BRENTWOOD -- Justin Wilson is playing disciplinarian and cheerleader as students make a happy noise.
"One and two, three and four," he calls out as two girls bang away with mallets on 55-gallon barrels while a handful of others rap their drumsticks on upturned buckets.
Whenever someone lags, Wilson quickly steers the novice drummer back to the beat.
"That's band-killer stuff right there," he says. "If your timing suffers, the group suffers. You must play in time -- no ifs, ands or buts."
So goes another Friday afternoon lesson with the Brentwood Bucket Brigade, a percussion band the 33-year-old formed in early April to help young people stay on the right path.
"I wanted to give kids who are potential candidates for committing some kind of crime a place where they could be part of something positive," said Wilson, a Brentwood native who's been making music ever since he took up the trombone in fifth grade.
Wilson's inspiration for reaching out to at-risk kids arose last year when burglars -- two of them juveniles -- stole nearly $12,000 worth of guitars, keyboards and other music studio equipment from his home along with a laptop that contained the final cuts of compositions that had taken him about a year to record.
Yet Wilson managed to use his misfortune for good.
The same day his home was ransacked, he had received approval to lease some commercial space he'd had his eye on.
It had been a long shot because of his tenuous financial situation at the time, so Wilson took the news as a sign that there was a higher purpose for the site he planned to use as a music studio.
He decided to offer free lessons for children; they only needed to bring a can of food to the weekly sessions.
"They had to learn the importance of giving back," he said.
Wilson's first student was a hyperactive 12-year-old whose teacher had recommended the girl thinking that music would be a constructive way of channeling the energy that was getting her in trouble at school.
Wilson had been planning to teach piano, but when the sixth-grader said she'd rather play drums, it dawned on him that percussion was not only an inexpensive alternative but a way to teach multiple kids at a time.
"The very next thought I had was buckets," said Wilson, who'd seen the physical theater show "Stomp" in which performers turn everyday objects into instruments.
He set up a Facebook page describing his idea and asking for donations of "basically anything you can bang on."
As Wilson stocked up on dozens of bright orange buckets at The Home Depot, others began responding to his call for help. One business gave him a discount on 35 pairs of drumsticks. A Concord food-packaging company donated two 55-gallon steel drums. Two equally large water barrels came from a friend.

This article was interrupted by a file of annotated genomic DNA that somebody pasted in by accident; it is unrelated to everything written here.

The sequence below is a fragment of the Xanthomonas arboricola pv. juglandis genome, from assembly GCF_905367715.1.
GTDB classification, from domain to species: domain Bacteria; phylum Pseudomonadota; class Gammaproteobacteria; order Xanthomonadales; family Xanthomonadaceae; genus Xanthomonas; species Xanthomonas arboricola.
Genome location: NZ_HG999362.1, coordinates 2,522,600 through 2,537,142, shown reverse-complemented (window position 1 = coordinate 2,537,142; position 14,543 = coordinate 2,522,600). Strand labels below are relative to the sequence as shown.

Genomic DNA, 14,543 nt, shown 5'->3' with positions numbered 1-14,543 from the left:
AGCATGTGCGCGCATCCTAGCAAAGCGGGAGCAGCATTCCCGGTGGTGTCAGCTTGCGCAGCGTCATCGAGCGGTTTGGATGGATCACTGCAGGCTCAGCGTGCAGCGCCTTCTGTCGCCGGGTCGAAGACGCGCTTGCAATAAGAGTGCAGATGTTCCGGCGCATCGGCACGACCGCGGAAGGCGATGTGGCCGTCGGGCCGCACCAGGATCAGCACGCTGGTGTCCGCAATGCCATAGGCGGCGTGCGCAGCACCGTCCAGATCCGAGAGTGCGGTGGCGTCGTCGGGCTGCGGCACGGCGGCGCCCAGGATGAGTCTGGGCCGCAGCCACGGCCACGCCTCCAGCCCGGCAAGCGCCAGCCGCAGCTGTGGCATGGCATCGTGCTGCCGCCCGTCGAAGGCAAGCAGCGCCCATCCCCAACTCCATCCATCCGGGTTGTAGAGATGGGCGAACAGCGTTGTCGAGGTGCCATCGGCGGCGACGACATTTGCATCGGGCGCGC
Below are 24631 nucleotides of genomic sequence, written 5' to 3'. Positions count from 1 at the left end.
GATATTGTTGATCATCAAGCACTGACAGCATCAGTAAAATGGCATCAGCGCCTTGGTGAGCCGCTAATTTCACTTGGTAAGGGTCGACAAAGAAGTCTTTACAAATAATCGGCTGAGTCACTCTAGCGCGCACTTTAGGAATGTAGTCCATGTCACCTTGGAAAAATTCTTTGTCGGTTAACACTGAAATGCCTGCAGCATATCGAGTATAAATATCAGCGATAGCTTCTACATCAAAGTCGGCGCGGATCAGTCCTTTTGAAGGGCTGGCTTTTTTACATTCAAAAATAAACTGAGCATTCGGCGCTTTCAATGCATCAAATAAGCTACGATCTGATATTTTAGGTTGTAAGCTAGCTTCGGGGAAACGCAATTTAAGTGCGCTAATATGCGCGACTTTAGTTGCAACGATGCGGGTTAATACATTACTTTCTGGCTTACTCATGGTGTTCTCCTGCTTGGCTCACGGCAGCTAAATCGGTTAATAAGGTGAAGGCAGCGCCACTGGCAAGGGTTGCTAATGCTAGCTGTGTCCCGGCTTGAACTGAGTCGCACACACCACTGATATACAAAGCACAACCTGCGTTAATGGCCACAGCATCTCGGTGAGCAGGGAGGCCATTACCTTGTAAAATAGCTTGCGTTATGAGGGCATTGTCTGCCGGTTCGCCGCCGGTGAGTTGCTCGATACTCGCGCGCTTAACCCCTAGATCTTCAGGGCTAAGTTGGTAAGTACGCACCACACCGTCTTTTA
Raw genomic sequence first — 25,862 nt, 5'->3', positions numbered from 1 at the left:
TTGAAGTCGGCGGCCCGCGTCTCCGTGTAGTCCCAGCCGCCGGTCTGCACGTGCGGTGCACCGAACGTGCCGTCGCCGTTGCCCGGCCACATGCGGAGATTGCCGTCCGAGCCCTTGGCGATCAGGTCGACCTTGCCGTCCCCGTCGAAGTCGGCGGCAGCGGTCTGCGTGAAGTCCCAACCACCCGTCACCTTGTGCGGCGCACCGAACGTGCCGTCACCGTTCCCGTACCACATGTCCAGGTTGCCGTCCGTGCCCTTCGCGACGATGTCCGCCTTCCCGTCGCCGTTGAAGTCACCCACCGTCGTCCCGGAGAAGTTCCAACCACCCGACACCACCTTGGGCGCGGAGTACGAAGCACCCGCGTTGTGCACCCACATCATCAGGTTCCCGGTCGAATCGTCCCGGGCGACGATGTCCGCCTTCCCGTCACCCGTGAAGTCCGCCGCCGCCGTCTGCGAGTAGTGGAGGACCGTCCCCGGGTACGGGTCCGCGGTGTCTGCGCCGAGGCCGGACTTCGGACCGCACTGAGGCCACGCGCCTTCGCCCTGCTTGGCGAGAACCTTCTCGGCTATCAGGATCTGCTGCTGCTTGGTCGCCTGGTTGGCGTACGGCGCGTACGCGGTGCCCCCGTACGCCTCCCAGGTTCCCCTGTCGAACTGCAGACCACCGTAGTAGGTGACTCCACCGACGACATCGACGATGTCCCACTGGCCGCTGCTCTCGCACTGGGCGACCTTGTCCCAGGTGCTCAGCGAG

And as word of the lessons spread with the help of two local nonprofits that serve underprivileged youths, kids began coming as well; Wilson now has eight to 10 elementary- and middle-school-age regulars.
Not all of his recruits are potential mischief makers, however. Some like 11-year-old Amanda Little come simply to expand their horizons -- the Adams Middle School student had never played an instrument before she signed up with Wilson.
"I think he's given her a love of music," said her mother, Lisa, noting that her daughter now listens to jazz and blues, raps on everything from tables to the car's dashboard with her drumsticks, and wants a set of drums.
Wilson starts with the basics, teaching students how to count in 4/4 time and attune their ears to different rhythms within a passage.
Sheet music will come later: Having youngsters start drumming right away keeps them interested and motivated to duplicate the performances they hear, he said.
Students also learn discipline under Wilson: Pay attention, don't keep drumming when you're instructed to stop, don't talk over one another, and maintain at least a C average in school.
Hana Pratt knows Wilson means business.
"He's cool but strict at the same time," the 12-year-old from Byron said. "He's like a brother -- he can be really funny, but if you mess with him he can cut your head off."
Wilson has expanded his reach since he had Brentwood Bucket Brigade's first participants -- none of whom had any previous music instruction -- form an impromptu drum line in a Sacramento parade.
He's planning to hold weekly lessons at Antioch Middle School and other campuses in that district as well as introduce drumming to special education students in the Liberty Union High School District.
Given the array of benefits that a music education affords, Wilson considers his efforts a way to help cash-strapped schools that have reduced or eliminated that part of their curriculum.
"Somebody needs to make (music) open to everybody," he said.
Contact Rowena Coetsee at 925-779-7141. Follow her at Twitter.com/RowenaCoetsee.
CLAIM TO FAME: Wilson established the Brentwood Bucket Brigade, a group of youths who are learning how to drum using unconventional but everyday objects. For more information about the classes, call 925-848-4065, email firstname.lastname@example.org or visit www.atlasmusiclessons.com.
QUOTE: "Somebody needs to make music open to everybody."
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